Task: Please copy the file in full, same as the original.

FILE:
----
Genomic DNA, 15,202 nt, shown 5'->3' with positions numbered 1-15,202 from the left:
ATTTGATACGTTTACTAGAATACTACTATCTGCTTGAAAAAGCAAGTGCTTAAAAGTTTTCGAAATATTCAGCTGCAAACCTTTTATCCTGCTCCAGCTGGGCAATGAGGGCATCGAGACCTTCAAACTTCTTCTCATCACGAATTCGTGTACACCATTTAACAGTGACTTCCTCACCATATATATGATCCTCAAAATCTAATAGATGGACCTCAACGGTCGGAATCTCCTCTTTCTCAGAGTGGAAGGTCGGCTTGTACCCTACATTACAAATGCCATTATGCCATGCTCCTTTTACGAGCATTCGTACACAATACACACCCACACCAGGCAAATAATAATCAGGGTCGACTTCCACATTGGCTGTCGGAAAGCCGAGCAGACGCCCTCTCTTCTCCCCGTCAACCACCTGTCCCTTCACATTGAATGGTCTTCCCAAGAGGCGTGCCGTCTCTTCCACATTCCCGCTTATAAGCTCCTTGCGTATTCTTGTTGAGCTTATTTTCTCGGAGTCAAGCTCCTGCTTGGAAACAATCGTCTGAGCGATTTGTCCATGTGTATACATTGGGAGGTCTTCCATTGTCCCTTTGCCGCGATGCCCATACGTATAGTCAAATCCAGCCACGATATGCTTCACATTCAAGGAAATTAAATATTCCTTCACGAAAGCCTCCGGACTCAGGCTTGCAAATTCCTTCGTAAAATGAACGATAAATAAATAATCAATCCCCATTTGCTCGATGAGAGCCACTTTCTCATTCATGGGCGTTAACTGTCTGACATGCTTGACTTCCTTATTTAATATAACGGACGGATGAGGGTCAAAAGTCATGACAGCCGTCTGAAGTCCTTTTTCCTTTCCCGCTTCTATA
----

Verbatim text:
Genomic DNA, 15,202 nt, shown 5'->3' with positions numbered 1-15,202 from the left:
ATTTGATACGTTTACTAGAATACTACTATCTGCTTGAAAAAGCAAGTGCTTAAAAGTTTTCGAAATATTCAGCTGCAAACCTTTTATCCTGCTCCAGCTGGGCAATGAGGGCATCGAGACCTTCAAACTTCTTCTCATCACGAATTCGTGTACACCATTTAACAGTGACTTCCTCACCATATATATGATCCTCAAAATCTAATAGATGGACCTCAACGGTCGGAATCTCCTCTTTCTCAGAGTGGAAGGTCGGCTTGTACCCTACATTACAAATGCCATTATGCCATGCTCCTTTTACGAGCATTCGTACACAATACACACCCACACCAGGCAAATAATAATCAGGGTCGACTTCCACATTGGCTGTCGGAAAGCCGAGCAGACGCCCTCTCTTCTCCCCGTCAACCACCTGTCCCTTCACATTGAATGGTCTTCCCAAGAGGCGTGCCGTCTCTTCCACATTCCCGCTTATAAGCTCCTTGCGTATTCTTGTTGAGCTTATTTTCTCGGAGTCAAGCTCCTGCTTGGAAACAATCGTCTGAGCGATTTGTCCATGTGTATACATTGGGAGGTCTTCCATTGTCCCTTTGCCGCGATGCCCATACGTATAGTCAAATCCAGCCACGATATGCTTCACATTCAAGGAAATTAAATATTCCTTCACGAAAGCCTCCGGACTCAGGCTTGCAAATTCCTTCGTAAAATGAACGATAAATAAATAATCAATCCCCATTTGCTCGATGAGAGCCACTTTCTCATTCATGGGCGTTAACTGTCTGACATGCTTGACTTCCTTATTTAATATAACGGACGGATGAGGGTCAAAAGTCATGACAGCCGTCTGAAGTCCTTTTTCCTTTCCCGCTTCTATA